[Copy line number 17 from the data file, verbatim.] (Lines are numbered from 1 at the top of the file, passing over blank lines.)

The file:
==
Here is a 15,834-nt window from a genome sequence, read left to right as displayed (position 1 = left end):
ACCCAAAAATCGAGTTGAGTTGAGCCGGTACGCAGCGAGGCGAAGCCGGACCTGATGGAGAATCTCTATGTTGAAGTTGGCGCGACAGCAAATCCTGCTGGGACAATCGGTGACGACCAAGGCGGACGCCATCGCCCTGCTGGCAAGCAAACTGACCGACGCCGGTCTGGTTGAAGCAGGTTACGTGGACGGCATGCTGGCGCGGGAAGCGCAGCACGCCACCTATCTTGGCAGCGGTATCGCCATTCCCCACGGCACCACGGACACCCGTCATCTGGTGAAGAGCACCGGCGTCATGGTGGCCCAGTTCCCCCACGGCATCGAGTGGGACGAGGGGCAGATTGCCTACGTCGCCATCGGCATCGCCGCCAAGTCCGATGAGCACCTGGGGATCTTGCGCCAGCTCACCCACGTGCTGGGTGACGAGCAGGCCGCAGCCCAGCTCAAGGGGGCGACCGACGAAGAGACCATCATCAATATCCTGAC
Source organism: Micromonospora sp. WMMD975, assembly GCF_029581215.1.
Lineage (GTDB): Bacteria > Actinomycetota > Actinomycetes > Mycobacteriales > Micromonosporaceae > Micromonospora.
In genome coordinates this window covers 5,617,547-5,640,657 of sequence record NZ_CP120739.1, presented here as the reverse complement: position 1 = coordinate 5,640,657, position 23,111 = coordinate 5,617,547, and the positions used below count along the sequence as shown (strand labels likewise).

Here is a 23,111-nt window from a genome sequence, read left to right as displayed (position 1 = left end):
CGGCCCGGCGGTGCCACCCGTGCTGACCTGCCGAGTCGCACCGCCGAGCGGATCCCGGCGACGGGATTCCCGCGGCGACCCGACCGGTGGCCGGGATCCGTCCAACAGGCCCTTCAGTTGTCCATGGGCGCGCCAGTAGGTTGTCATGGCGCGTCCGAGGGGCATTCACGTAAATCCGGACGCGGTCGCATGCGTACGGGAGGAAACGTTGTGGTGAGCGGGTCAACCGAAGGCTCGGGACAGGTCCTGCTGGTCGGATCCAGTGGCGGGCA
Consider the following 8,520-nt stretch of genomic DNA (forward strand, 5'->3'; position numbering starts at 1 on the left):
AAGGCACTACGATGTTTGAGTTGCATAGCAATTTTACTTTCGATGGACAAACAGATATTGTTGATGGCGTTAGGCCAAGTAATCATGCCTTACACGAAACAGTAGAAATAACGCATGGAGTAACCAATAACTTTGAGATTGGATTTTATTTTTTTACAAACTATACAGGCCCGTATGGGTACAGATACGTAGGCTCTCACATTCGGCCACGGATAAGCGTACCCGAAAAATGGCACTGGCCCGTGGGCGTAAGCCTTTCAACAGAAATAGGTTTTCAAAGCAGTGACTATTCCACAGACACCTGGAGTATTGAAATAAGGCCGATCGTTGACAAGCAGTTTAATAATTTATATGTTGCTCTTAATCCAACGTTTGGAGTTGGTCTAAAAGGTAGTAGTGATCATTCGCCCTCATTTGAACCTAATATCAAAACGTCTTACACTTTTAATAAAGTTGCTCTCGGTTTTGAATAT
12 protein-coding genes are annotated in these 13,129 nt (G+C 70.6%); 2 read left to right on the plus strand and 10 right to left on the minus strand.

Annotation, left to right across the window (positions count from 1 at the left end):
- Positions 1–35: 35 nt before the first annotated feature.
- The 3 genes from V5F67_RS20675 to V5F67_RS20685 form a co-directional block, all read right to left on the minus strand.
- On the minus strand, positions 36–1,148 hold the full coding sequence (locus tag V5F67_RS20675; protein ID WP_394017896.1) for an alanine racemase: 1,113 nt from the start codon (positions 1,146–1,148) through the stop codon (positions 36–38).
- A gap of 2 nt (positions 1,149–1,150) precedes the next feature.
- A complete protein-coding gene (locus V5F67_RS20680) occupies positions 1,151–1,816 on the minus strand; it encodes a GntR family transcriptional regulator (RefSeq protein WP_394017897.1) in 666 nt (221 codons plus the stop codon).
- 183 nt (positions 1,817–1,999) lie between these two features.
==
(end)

- 183 nt (positions 1,817–1,999) lie between these two features.